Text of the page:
Yes, that does seem a bit old for Hogwarts. But any day now the Fairy Prince may arrive to tell you that upon your XXth birthday it'll be time for you to inherit the Fairy Kingdom and his fairy hand in marriage. Or a tall, dark, pale stranger will sweep you off your feet into a world of undead adventure and intrigue.

Hmm...I didn't like to mention that myself. You might try altering your diet, or going to the gym. Could be that you don't have the build or the blood-type to be anyone's immortal beloved.

There there, all is not lost. Nuclear war could break out tomorrow, and it could be up to you to save humanity! Heck, you might even be humanity at that point. Or maybe there'll be a plague, and you'll be one of the few with natural immunity. Keep your fingers crossed.

Tuesday, October 6, 2009

Emending Sheryl Crow (Mondegreens, 2)

God I feel like hell tonight,
Tears of rage I cannot ----.
("Strong enough," Sheryl Crow)
What's that last word? My sister though it was "bite," but you don't bite tears. I told her it must be "fight," because that makes perfect sense. And it's what all the lyrics sites have.

Now I think they're wrong, and I want to emend them all. Ok, if the word were something as common and colorless as "fight," why would it cause anyone any trouble? My sister was on to something, and "bite" is clearly the lectio difficilior. Or should that be audio difficilior(*)?

I can get to the answer in one move. The lyric is "bide," as in "to tolerate, endure, put up with," a meaning noted by the OED and not marked there as archaic, though I don't find it in my computer's dictionary. I'm listening to the song right now, and I just don't hear the hiss of air that should accompany an f. It's an initial b, and then the word has to be "bide."

Well, "tears of rage I cannot bide" comes up twice on Google, as opposed to 119,000 hits for the version with "fight." The "fight" version even gets a citation in Google Scholar! But I am completely undeterred, because I am right, and I cannot bide this widely-repeated, scyptic violence to Sheryl Crow's poetic diction. (Actually, I'm not that confident any more: could all 119,000+ people be wrong? But my lyric is more fun.)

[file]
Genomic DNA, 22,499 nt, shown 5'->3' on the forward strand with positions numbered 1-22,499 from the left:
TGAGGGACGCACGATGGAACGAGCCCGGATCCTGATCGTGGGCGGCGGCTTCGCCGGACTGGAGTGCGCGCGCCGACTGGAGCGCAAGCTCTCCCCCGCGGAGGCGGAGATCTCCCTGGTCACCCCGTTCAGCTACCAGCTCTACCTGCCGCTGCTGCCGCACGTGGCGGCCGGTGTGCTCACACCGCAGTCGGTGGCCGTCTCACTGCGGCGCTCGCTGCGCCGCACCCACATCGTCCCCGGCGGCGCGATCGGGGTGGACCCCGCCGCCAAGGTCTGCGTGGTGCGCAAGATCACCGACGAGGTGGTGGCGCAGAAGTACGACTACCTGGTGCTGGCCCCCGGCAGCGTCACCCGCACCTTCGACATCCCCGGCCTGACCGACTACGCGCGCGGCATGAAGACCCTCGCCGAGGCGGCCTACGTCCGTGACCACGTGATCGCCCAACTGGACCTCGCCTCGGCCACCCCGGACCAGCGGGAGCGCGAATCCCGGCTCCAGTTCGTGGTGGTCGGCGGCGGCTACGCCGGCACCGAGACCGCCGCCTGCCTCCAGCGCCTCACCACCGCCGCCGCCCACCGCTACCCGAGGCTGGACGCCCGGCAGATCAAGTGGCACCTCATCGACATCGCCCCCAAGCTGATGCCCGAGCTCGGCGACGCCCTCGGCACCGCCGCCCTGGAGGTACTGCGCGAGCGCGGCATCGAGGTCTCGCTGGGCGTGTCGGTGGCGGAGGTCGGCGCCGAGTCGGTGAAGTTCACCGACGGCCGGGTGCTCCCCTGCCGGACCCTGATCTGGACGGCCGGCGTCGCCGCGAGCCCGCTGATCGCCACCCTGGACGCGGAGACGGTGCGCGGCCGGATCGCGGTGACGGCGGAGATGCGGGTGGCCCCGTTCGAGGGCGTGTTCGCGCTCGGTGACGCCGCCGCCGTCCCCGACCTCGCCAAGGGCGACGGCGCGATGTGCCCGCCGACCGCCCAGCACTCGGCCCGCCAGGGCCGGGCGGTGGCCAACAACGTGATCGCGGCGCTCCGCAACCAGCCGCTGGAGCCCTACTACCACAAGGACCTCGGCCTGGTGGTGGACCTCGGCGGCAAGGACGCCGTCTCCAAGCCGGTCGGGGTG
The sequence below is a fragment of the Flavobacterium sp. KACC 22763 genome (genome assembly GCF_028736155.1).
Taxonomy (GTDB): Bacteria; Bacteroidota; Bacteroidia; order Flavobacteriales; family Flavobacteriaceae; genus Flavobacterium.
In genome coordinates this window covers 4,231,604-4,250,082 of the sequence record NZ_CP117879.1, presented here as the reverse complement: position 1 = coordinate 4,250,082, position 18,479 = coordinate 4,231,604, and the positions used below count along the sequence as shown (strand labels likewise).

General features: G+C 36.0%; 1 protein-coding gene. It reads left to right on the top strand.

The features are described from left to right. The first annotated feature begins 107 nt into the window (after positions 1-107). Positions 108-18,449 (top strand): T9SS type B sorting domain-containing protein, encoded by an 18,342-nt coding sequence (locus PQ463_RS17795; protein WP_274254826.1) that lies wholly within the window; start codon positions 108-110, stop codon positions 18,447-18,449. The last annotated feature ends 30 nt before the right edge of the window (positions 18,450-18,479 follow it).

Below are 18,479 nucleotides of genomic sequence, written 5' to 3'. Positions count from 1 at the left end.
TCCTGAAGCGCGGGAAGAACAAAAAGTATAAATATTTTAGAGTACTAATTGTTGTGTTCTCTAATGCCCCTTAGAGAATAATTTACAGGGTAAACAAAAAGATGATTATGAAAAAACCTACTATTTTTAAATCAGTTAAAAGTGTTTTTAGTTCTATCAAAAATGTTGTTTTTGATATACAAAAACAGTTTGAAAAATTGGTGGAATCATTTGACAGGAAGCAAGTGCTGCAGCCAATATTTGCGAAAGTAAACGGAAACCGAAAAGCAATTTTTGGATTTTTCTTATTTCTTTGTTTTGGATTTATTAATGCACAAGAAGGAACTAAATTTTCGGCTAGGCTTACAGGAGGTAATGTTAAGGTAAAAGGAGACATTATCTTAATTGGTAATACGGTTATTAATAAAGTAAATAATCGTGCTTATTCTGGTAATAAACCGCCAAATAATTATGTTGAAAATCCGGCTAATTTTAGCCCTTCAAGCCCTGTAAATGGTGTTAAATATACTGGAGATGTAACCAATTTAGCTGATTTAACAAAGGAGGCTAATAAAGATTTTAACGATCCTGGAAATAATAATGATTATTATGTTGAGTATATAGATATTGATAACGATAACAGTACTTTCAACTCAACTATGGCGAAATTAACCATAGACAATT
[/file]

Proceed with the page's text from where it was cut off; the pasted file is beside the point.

By the way, I am not strong enough to be Sheryl Crow's man. I might not even be strong enough to be Tom Lenk's man, though perhaps I could take him in a fight...

* - I know this isn't correct Latin, though I am capable of it. Don't be so captious.

Monday, September 28, 2009


I created a Twitter account. And in four days I deleted it. Twittercide. RIP Twitterme!

Day 1: The optimism of youth. It's like I can follow Tom Lenk around! And there are so many people tweeting all the time!

Day 2: Ambition. Maybe Tom Lenk will reply to my tweet if it's clever. There's a cute flutist who also likes Tom Lenk! I asked him about the piece he was practicing; now I want him to write to me.

Day 3: Disillusionment. If no one's following me, I'm basically talking to myself. Ok, it's not surprising that Tom Lenk didn't reply. The flutist has a lot of Twitterfriends.

Day 4: Clarity. So I suppose Tom Lenk and I are not going to strike up an unlikely but lively Twitterbanter and then have a meet-cute in Times Square. And I don't even play the flute anymore. This is kind of like subjecting myself to a party where there's no one to talk to. Why am I here again?

Bonus misreading: One person tweeted to an under-the-weather Tom Lenk, "Oh my god, get better!" Took me a bit to realize she wasn't commenting on the quality of his performances.

Bonus pun: Name for a Tom Lenk social network: Lenked In. Follow that link (lenk?)--I've made it into a new blog.

Bonus vow: I'm moving on. The show he's in doesn't really interest me, and it's kind of pathetic of me to hang out on Twitter.

Friday, September 25, 2009

My Twilight Fan Fiction: Its Title and Epigraph

(See the earlier post on my Twilight fan fiction here.)

Stephenie Meyer names her books after celestial phenomena (Twilight, New Moon, etc., etc.), and I will do the same. Eric Yorkie's narrative is entitled Sunspot, a "spot or patch appearing from time to time on the sun's surface, appearing dark by contrast with its surroundings." The title is also a mean allusion to Eric's acne.